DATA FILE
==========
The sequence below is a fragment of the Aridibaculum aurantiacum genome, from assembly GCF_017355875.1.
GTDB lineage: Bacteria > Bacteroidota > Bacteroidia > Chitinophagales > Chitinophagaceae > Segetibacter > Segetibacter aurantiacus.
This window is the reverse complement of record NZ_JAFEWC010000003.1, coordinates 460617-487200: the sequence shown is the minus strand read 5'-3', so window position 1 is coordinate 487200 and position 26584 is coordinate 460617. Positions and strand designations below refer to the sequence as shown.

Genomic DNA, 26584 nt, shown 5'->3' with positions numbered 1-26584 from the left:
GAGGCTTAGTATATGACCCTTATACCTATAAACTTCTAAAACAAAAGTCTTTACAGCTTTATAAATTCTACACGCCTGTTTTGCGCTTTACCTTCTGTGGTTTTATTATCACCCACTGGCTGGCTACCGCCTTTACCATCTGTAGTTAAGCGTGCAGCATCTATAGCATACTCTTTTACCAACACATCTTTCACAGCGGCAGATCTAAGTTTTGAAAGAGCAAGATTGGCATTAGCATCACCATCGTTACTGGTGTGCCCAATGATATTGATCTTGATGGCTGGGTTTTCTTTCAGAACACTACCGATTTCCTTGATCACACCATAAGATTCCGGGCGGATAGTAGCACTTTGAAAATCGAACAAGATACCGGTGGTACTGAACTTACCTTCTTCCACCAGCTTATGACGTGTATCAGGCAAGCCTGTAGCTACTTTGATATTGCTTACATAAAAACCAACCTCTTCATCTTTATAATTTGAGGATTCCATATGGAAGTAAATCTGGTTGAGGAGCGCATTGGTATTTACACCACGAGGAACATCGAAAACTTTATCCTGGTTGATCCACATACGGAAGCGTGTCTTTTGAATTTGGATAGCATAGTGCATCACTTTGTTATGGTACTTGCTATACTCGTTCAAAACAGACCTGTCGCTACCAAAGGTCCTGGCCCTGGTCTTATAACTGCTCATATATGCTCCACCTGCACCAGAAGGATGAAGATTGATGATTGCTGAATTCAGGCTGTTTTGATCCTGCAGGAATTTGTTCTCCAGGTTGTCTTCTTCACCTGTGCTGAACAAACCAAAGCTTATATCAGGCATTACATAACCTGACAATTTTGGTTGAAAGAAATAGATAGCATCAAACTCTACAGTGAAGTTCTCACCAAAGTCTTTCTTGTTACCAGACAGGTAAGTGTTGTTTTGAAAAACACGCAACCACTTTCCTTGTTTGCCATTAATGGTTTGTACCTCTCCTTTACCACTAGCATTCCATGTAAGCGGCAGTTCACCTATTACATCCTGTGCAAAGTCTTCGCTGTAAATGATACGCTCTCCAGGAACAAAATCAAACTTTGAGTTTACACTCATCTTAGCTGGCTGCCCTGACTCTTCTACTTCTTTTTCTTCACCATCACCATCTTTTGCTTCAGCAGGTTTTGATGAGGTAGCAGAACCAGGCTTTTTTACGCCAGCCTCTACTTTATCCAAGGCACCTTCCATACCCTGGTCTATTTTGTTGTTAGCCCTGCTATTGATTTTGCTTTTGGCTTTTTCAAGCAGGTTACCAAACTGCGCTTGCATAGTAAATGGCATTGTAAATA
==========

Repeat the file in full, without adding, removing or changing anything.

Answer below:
The sequence below is a fragment of the Aridibaculum aurantiacum genome, from assembly GCF_017355875.1.
GTDB lineage: Bacteria > Bacteroidota > Bacteroidia > Chitinophagales > Chitinophagaceae > Segetibacter > Segetibacter aurantiacus.
This window is the reverse complement of record NZ_JAFEWC010000003.1, coordinates 460617-487200: the sequence shown is the minus strand read 5'-3', so window position 1 is coordinate 487200 and position 26584 is coordinate 460617. Positions and strand designations below refer to the sequence as shown.

Genomic DNA, 26584 nt, shown 5'->3' with positions numbered 1-26584 from the left:
GAGGCTTAGTATATGACCCTTATACCTATAAACTTCTAAAACAAAAGTCTTTACAGCTTTATAAATTCTACACGCCTGTTTTGCGCTTTACCTTCTGTGGTTTTATTATCACCCACTGGCTGGCTACCGCCTTTACCATCTGTAGTTAAGCGTGCAGCATCTATAGCATACTCTTTTACCAACACATCTTTCACAGCGGCAGATCTAAGTTTTGAAAGAGCAAGATTGGCATTAGCATCACCATCGTTACTGGTGTGCCCAATGATATTGATCTTGATGGCTGGGTTTTCTTTCAGAACACTACCGATTTCCTTGATCACACCATAAGATTCCGGGCGGATAGTAGCACTTTGAAAATCGAACAAGATACCGGTGGTACTGAACTTACCTTCTTCCACCAGCTTATGACGTGTATCAGGCAAGCCTGTAGCTACTTTGATATTGCTTACATAAAAACCAACCTCTTCATCTTTATAATTTGAGGATTCCATATGGAAGTAAATCTGGTTGAGGAGCGCATTGGTATTTACACCACGAGGAACATCGAAAACTTTATCCTGGTTGATCCACATACGGAAGCGTGTCTTTTGAATTTGGATAGCATAGTGCATCACTTTGTTATGGTACTTGCTATACTCGTTCAAAACAGACCTGTCGCTACCAAAGGTCCTGGCCCTGGTCTTATAACTGCTCATATATGCTCCACCTGCACCAGAAGGATGAAGATTGATGATTGCTGAATTCAGGCTGTTTTGATCCTGCAGGAATTTGTTCTCCAGGTTGTCTTCTTCACCTGTGCTGAACAAACCAAAGCTTATATCAGGCATTACATAACCTGACAATTTTGGTTGAAAGAAATAGATAGCATCAAACTCTACAGTGAAGTTCTCACCAAAGTCTTTCTTGTTACCAGACAGGTAAGTGTTGTTTTGAAAAACACGCAACCACTTTCCTTGTTTGCCATTAATGGTTTGTACCTCTCCTTTACCACTAGCATTCCATGTAAGCGGCAGTTCACCTATTACATCCTGTGCAAAGTCTTCGCTGTAAATGATACGCTCTCCAGGAACAAAATCAAACTTTGAGTTTACACTCATCTTAGCTGGCTGCCCTGACTCTTCTACTTCTTTTTCTTCACCATCACCATCTTTTGCTTCAGCAGGTTTTGATGAGGTAGCAGAACCAGGCTTTTTTACGCCAGCCTCTACTTTATCCAAGGCACCTTCCATACCCTGGTCTATTTTGTTGTTAGCCCTGCTATTGATTTTGCTTTTGGCTTTTTCAAGCAGGTTACCAAACTGCGCTTGCATAGTAAATGGCATTGTAAATA